Developer meeting – Gitlab

This week we talked about Gitlab, and our migration from using Sourcerepo for Git hosting to using our own self-hosted Gitlab on Amazon EC2.

We’re switching to Gitlab because it has a better UI, has a REST API for creating and managing projects, and has some nice features like protected branches and snippets.

Our migration process was to write some Scala code that used Selenium to scrape our existing list of projects from Sourcerepo, and then used the Gitlab API to create new projects in Gitlab. It also migrated users and transferred issues from our Trac issue management system into the Gitlab issue management.

We discussed using the Gitlab “merge request” process in place of our existing Git Flow approach to code review. We didn’t reach any firm conclusions, but we’re likely to discuss this again in a future developer meeting.

We discussed other uses for the API:

  • It potentially allows for better integration with our Jenkins continuous integration server. We would need to write code for this. There is existing Jenkins code that will scan a GitHub account, and create a Jenkins build for every project it finds containing a “Jenkinsfile” pipeline configuration – we could use this as a basis. This would mean that we didn’t need to configure Jenkins projects explicitly, just create a new repo based on our standard project template and the Jenkins project would be created automatically.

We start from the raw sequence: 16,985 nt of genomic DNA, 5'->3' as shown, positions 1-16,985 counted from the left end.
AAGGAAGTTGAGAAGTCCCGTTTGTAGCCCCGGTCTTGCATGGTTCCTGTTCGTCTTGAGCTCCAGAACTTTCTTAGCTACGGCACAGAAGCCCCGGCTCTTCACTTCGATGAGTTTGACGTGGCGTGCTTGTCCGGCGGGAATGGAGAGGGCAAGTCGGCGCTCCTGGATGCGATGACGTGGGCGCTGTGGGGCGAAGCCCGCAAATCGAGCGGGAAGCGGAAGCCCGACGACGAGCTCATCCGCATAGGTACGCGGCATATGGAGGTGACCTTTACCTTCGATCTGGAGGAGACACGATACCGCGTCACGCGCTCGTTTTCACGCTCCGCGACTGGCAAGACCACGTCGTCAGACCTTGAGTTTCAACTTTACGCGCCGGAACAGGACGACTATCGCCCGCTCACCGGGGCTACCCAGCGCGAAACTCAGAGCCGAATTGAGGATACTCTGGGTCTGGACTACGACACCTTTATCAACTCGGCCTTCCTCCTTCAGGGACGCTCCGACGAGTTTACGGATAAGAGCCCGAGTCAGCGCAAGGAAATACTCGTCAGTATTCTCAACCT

• In addition to the normal Gitlab backup process, we can use the API to maintain a local copy of all the Git repositories on the server. The API allows us to enumerate all of the repositories and create directories for them, then we can use a script to check out the latest contents of each on a schedule.

Ansible and other orchestration tools

In our developer meeting, Richard B talked about orchestration tools, reporting back on his evaluation of Chef, Puppet, Ansible and Salt.

The full details are in the slides that he produced, attached below. The high-level summary is that he thinks that Ansible is most appropriate for our purposes. Ansible playbooks let us set up repeatable scripts for provisioning a server – so the server setup instructions that we currently write can be replaced by an executable and testable script. The main downsides for us are that Amazon Linux doesn’t work well with Ansible, and that we will need to create modules from scratch for some of the software that we use such as MarkLogic.

Richard has set up one of our current projects to work with Ansible, and we will experiment with using Ansible for new projects.

Slides for the Ansible dev talk (PDF)